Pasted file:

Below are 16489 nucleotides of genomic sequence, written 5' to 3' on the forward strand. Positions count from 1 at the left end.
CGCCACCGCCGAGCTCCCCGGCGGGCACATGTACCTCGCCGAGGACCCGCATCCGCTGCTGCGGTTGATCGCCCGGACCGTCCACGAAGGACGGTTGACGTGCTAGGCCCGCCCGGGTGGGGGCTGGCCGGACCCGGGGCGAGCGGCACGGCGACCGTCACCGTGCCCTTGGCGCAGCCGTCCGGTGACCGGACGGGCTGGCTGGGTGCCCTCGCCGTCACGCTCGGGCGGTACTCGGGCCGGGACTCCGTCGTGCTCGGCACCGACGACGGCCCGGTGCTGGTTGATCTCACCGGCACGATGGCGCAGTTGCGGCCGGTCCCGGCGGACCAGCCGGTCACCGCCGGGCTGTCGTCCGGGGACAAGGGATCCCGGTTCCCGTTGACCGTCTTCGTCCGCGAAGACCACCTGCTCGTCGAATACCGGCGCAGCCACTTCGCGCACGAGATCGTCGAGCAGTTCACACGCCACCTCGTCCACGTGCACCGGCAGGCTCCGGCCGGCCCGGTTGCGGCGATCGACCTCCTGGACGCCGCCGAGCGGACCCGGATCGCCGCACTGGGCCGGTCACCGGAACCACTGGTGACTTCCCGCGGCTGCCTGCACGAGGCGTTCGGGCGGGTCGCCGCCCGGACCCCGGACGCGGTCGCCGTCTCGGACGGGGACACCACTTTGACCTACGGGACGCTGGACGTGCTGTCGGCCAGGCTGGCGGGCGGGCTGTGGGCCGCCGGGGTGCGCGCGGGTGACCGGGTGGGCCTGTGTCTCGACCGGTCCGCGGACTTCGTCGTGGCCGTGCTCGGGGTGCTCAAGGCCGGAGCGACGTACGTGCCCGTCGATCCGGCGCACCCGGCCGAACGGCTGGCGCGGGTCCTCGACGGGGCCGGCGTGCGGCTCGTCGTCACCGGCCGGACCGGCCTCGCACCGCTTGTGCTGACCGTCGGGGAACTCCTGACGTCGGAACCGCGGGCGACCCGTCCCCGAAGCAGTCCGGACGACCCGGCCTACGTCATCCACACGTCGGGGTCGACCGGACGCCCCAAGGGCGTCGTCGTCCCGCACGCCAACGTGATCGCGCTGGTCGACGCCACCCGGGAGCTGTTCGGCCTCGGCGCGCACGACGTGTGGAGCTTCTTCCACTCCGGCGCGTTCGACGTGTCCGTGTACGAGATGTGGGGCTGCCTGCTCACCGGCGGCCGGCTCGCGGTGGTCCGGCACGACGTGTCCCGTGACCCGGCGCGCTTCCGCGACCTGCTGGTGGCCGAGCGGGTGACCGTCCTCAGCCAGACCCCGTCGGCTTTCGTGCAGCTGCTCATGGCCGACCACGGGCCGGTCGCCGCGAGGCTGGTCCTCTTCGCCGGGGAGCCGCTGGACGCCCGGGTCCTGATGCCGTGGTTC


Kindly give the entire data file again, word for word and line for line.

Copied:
Below are 16489 nucleotides of genomic sequence, written 5' to 3' on the forward strand. Positions count from 1 at the left end.
CGCCACCGCCGAGCTCCCCGGCGGGCACATGTACCTCGCCGAGGACCCGCATCCGCTGCTGCGGTTGATCGCCCGGACCGTCCACGAAGGACGGTTGACGTGCTAGGCCCGCCCGGGTGGGGGCTGGCCGGACCCGGGGCGAGCGGCACGGCGACCGTCACCGTGCCCTTGGCGCAGCCGTCCGGTGACCGGACGGGCTGGCTGGGTGCCCTCGCCGTCACGCTCGGGCGGTACTCGGGCCGGGACTCCGTCGTGCTCGGCACCGACGACGGCCCGGTGCTGGTTGATCTCACCGGCACGATGGCGCAGTTGCGGCCGGTCCCGGCGGACCAGCCGGTCACCGCCGGGCTGTCGTCCGGGGACAAGGGATCCCGGTTCCCGTTGACCGTCTTCGTCCGCGAAGACCACCTGCTCGTCGAATACCGGCGCAGCCACTTCGCGCACGAGATCGTCGAGCAGTTCACACGCCACCTCGTCCACGTGCACCGGCAGGCTCCGGCCGGCCCGGTTGCGGCGATCGACCTCCTGGACGCCGCCGAGCGGACCCGGATCGCCGCACTGGGCCGGTCACCGGAACCACTGGTGACTTCCCGCGGCTGCCTGCACGAGGCGTTCGGGCGGGTCGCCGCCCGGACCCCGGACGCGGTCGCCGTCTCGGACGGGGACACCACTTTGACCTACGGGACGCTGGACGTGCTGTCGGCCAGGCTGGCGGGCGGGCTGTGGGCCGCCGGGGTGCGCGCGGGTGACCGGGTGGGCCTGTGTCTCGACCGGTCCGCGGACTTCGTCGTGGCCGTGCTCGGGGTGCTCAAGGCCGGAGCGACGTACGTGCCCGTCGATCCGGCGCACCCGGCCGAACGGCTGGCGCGGGTCCTCGACGGGGCCGGCGTGCGGCTCGTCGTCACCGGCCGGACCGGCCTCGCACCGCTTGTGCTGACCGTCGGGGAACTCCTGACGTCGGAACCGCGGGCGACCCGTCCCCGAAGCAGTCCGGACGACCCGGCCTACGTCATCCACACGTCGGGGTCGACCGGACGCCCCAAGGGCGTCGTCGTCCCGCACGCCAACGTGATCGCGCTGGTCGACGCCACCCGGGAGCTGTTCGGCCTCGGCGCGCACGACGTGTGGAGCTTCTTCCACTCCGGCGCGTTCGACGTGTCCGTGTACGAGATGTGGGGCTGCCTGCTCACCGGCGGCCGGCTCGCGGTGGTCCGGCACGACGTGTCCCGTGACCCGGCGCGCTTCCGCGACCTGCTGGTGGCCGAGCGGGTGACCGTCCTCAGCCAGACCCCGTCGGCTTTCGTGCAGCTGCTCATGGCCGACCACGGGCCGGTCGCCGCGAGGCTGGTCCTCTTCGCCGGGGAGCCGCTGGACGCCCGGGTCCTGATGCCGTGGTTC